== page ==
# The speed of light as it approaches a massive body

No matter how fast you go, you will aways perceive the speed of light as constant. Taking that as a fact, the special relativity theory was formulated. Now, for what I understand about general relativity, just by standing here on the surface of the planet under the effect of gravity, my frame of reference is a little different from someone in geostationary orbit, and time goes by a little slower for me.

So, considering me and someone in geostationary orbit, does both of us would perceive light at the same speed? If so, does that means that the light is slower down here than up there?

• – Kyle Kanos Feb 13 '14 at 2:36
• Well, that other question doesn't involves gravity and general relativity... – lvella Feb 13 '14 at 2:38
• But it does involve the constancy of the speed of light in different frames. – Kyle Kanos Feb 13 '14 at 2:41
• But that is not enough for considering it duplicated, right? I mean, I take it for granted, while the other question ask how it can be... – lvella Feb 13 '14 at 2:45
• Possible duplicates: physics.stackexchange.com/q/24319/2451 and links therein. – Qmechanic Apr 1 '14 at 20:56

General relativity reduces to special relativity locally. What this means is that given an error tolerance $\varepsilon$, you can find an extended region (perhaps just a small one) around any point in spacetime such that the laws of physics as tested only within that region match those of special relativity to within $\varepsilon$.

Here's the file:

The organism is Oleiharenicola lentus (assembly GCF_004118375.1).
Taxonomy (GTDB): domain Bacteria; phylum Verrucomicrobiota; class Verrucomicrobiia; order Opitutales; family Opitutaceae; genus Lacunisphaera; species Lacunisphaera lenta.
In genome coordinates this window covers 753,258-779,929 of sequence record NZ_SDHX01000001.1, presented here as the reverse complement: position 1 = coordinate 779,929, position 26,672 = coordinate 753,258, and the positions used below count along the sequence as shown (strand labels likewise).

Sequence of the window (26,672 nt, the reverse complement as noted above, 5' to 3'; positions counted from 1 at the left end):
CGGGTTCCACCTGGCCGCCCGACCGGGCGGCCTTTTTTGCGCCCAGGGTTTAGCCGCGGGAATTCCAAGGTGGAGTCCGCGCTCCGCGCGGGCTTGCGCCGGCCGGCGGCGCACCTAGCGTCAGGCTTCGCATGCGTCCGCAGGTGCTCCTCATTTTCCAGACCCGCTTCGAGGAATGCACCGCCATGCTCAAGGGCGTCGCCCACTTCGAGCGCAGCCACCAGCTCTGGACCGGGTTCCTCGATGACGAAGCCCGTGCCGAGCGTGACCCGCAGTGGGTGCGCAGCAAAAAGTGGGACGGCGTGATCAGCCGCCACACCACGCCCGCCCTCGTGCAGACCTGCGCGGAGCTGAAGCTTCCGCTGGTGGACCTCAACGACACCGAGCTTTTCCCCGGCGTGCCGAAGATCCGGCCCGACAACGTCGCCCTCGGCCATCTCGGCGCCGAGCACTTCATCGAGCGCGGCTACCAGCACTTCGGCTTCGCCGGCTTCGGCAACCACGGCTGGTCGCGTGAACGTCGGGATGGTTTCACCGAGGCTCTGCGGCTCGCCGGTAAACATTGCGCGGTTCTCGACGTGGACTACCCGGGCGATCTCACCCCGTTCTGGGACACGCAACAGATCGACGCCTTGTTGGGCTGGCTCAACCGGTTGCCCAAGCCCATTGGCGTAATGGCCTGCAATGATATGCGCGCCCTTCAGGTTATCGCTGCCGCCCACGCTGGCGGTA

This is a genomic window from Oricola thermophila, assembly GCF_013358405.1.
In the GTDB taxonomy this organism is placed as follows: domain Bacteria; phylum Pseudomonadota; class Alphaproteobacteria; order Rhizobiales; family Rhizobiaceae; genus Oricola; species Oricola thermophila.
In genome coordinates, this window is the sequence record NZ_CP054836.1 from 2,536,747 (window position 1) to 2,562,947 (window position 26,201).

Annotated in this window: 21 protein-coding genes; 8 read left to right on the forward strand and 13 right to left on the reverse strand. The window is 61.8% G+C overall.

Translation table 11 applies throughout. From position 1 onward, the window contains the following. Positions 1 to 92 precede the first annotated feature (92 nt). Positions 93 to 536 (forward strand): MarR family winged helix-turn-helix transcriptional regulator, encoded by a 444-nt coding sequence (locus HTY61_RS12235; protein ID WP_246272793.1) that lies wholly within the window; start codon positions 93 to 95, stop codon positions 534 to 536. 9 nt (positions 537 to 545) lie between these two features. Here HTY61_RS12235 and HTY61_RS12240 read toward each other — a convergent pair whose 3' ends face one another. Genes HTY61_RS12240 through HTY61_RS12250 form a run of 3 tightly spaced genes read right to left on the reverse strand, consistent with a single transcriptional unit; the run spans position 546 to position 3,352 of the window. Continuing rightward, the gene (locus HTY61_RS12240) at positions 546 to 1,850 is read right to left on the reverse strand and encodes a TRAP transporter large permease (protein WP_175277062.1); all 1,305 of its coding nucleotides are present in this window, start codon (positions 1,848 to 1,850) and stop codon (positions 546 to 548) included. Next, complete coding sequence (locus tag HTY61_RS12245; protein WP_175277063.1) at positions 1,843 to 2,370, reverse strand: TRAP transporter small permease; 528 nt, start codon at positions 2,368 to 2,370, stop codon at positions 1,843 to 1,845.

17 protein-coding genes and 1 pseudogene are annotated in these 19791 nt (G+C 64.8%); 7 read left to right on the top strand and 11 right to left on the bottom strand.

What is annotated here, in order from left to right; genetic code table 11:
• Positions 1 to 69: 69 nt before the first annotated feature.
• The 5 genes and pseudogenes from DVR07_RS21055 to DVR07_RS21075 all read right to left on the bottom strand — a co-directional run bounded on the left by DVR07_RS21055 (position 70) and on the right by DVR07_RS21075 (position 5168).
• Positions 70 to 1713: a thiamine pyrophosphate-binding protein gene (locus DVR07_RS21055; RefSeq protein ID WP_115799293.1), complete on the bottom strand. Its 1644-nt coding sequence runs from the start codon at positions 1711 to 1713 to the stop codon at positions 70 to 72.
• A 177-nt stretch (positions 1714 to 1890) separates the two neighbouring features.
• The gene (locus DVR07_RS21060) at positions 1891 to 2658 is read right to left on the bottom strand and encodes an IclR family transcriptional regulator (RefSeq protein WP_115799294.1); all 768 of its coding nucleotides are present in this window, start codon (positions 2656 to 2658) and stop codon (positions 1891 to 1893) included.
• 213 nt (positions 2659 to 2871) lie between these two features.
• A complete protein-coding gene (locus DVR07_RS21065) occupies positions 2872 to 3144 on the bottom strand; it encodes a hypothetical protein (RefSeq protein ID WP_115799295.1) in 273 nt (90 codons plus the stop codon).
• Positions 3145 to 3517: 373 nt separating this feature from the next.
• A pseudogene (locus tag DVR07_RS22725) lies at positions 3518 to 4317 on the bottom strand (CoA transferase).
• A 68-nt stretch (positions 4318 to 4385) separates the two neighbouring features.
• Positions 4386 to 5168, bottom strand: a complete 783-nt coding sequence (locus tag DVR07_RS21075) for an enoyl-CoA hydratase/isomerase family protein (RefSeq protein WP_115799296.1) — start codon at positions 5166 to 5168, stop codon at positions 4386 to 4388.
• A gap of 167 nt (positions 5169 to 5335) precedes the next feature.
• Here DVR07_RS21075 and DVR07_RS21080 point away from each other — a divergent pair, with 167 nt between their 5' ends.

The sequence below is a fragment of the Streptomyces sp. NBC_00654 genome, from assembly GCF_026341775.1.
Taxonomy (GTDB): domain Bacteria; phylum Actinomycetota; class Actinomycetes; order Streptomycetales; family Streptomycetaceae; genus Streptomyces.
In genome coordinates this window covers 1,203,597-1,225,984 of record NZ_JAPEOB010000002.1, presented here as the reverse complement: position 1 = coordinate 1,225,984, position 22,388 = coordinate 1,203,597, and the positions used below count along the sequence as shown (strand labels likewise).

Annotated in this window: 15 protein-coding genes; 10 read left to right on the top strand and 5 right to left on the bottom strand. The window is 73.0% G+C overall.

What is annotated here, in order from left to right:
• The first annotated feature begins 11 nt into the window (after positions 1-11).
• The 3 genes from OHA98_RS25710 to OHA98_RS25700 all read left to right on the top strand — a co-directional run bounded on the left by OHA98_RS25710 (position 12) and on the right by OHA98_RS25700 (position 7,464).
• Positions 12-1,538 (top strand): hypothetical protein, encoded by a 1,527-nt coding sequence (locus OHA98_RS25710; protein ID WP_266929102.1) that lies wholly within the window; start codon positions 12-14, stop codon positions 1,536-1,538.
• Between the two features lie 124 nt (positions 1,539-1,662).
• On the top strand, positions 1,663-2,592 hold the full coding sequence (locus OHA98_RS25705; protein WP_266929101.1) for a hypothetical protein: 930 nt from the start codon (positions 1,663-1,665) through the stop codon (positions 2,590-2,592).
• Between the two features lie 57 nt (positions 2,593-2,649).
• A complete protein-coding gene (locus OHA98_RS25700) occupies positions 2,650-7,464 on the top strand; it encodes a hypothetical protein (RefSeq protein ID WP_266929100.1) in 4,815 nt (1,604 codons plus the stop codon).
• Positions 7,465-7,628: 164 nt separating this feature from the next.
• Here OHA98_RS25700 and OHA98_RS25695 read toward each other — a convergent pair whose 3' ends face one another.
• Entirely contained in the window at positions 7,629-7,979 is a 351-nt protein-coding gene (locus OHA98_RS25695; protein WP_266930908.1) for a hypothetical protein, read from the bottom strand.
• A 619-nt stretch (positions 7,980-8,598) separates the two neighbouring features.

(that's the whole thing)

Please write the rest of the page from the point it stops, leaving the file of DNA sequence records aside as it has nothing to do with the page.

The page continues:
That means if you measure the speed of light, say with a ruler and stopwatch, doing the experiment right in front of you, then you will measure the speed of light to be the standard value. The same holds for anyone else anywhere else in the universe, as long as they also confine all their measurements to the same region.

What confuses things is if you try to use a stopwatch in one place and a ruler in another. Then the distance traveled by the photon divided by the time it takes to travel that distance can come out to be anything. Meters at point $A$ are compatible with seconds at point $A$, but not generally with seconds at point $B$.

• What confused me is that with special relativity, I could depict a space ship moving in straight line as stretched and with people moving slowly inside compared to me standing on Earth. Then I could depict how they would measure the same ray of light differently from me, and get to the same speed. With general relativity, I don't even know to what direction I would be stretched for a geostationary observer... – lvella Feb 13 '14 at 2:54

Both observers would perceive the light at the same speed. Any observer in any frame of reference anywhere in the universe will see light travel at the same constant speed. In terms of an light under gravity - if the light is approaching the massive object it will have a Doppler blueshift, while if the light is going away from the massive object it will have a redshift. In both cases however, the light will have the same speed.

• My question was more about the geostationary man measuring with his reference frame (I don't know exactly how) the speed light here on the surface... – lvella Feb 13 '14 at 3:03
• It seems I missed the point of your question. Nevertheless, just a little bit of secondary info in my answer. – user40229 Feb 13 '14 at 3:07
• Good question - I voted +1 for you. – user40229 Feb 13 '14 at 3:09